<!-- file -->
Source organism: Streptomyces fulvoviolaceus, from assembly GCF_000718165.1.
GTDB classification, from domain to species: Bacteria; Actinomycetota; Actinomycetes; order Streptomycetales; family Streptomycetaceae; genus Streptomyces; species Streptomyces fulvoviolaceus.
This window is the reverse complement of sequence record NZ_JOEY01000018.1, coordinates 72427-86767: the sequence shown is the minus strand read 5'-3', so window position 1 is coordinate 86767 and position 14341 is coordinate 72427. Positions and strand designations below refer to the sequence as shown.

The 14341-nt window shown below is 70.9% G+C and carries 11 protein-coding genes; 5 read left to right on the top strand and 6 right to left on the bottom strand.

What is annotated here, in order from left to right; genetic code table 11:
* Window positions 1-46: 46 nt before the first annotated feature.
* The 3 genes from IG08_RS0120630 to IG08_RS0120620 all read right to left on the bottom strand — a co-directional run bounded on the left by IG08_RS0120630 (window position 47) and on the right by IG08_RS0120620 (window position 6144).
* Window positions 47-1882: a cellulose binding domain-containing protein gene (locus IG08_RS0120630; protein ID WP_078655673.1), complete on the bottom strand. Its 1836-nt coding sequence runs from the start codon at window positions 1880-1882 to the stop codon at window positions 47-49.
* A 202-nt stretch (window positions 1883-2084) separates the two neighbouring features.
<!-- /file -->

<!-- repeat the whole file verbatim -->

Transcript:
Source organism: Streptomyces fulvoviolaceus, from assembly GCF_000718165.1.
GTDB classification, from domain to species: Bacteria; Actinomycetota; Actinomycetes; order Streptomycetales; family Streptomycetaceae; genus Streptomyces; species Streptomyces fulvoviolaceus.
This window is the reverse complement of sequence record NZ_JOEY01000018.1, coordinates 72427-86767: the sequence shown is the minus strand read 5'-3', so window position 1 is coordinate 86767 and position 14341 is coordinate 72427. Positions and strand designations below refer to the sequence as shown.

The 14341-nt window shown below is 70.9% G+C and carries 11 protein-coding genes; 5 read left to right on the top strand and 6 right to left on the bottom strand.

What is annotated here, in order from left to right; genetic code table 11:
* Window positions 1-46: 46 nt before the first annotated feature.
* The 3 genes from IG08_RS0120630 to IG08_RS0120620 all read right to left on the bottom strand — a co-directional run bounded on the left by IG08_RS0120630 (window position 47) and on the right by IG08_RS0120620 (window position 6144).
* Window positions 47-1882: a cellulose binding domain-containing protein gene (locus IG08_RS0120630; protein ID WP_078655673.1), complete on the bottom strand. Its 1836-nt coding sequence runs from the start codon at window positions 1880-1882 to the stop codon at window positions 47-49.
* A 202-nt stretch (window positions 1883-2084) separates the two neighbouring features.